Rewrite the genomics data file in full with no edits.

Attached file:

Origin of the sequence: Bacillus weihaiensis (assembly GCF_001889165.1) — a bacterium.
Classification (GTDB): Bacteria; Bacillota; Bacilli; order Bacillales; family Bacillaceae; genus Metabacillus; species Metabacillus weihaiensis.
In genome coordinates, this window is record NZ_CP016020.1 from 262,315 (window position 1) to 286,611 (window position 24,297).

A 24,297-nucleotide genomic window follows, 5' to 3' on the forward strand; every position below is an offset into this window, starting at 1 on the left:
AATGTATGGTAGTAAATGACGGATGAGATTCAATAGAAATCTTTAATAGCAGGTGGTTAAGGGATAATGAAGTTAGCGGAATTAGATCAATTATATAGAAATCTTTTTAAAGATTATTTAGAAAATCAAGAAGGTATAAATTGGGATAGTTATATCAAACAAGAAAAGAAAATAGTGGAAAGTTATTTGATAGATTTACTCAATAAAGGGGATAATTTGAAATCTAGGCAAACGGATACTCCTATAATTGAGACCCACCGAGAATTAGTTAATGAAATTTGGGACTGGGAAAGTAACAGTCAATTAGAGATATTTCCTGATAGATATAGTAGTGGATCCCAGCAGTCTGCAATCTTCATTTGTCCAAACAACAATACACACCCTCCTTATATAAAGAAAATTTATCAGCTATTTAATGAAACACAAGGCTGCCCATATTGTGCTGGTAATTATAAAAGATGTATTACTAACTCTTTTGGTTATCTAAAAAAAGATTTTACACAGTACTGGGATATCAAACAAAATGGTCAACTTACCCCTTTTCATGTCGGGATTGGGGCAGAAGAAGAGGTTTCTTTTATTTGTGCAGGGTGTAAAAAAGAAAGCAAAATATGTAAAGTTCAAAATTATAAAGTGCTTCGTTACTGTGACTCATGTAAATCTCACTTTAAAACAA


Origin of the sequence: Bacillus weihaiensis (assembly GCF_001889165.1) — a bacterium.
Classification (GTDB): Bacteria; Bacillota; Bacilli; order Bacillales; family Bacillaceae; genus Metabacillus; species Metabacillus weihaiensis.
In genome coordinates, this window is record NZ_CP016020.1 from 262,315 (window position 1) to 286,611 (window position 24,297).

A 24,297-nucleotide genomic window follows, 5' to 3' on the forward strand; every position below is an offset into this window, starting at 1 on the left:
AATGTATGGTAGTAAATGACGGATGAGATTCAATAGAAATCTTTAATAGCAGGTGGTTAAGGGATAATGAAGTTAGCGGAATTAGATCAATTATATAGAAATCTTTTTAAAGATTATTTAGAAAATCAAGAAGGTATAAATTGGGATAGTTATATCAAACAAGAAAAGAAAATAGTGGAAAGTTATTTGATAGATTTACTCAATAAAGGGGATAATTTGAAATCTAGGCAAACGGATACTCCTATAATTGAGACCCACCGAGAATTAGTTAATGAAATTTGGGACTGGGAAAGTAACAGTCAATTAGAGATATTTCCTGATAGATATAGTAGTGGATCCCAGCAGTCTGCAATCTTCATTTGTCCAAACAACAATACACACCCTCCTTATATAAAGAAAATTTATCAGCTATTTAATGAAACACAAGGCTGCCCATATTGTGCTGGTAATTATAAAAGATGTATTACTAACTCTTTTGGTTATCTAAAAAAAGATTTTACACAGTACTGGGATATCAAACAAAATGGTCAACTTACCCCTTTTCATGTCGGGATTGGGGCAGAAGAAGAGGTTTCTTTTATTTGTGCAGGGTGTAAAAAAGAAAGCAAAATATGTAAAGTTCAAAATTATAAAGTGCTTCGTTACTGTGACTCATGTAAATCTCACTTTAAAACAA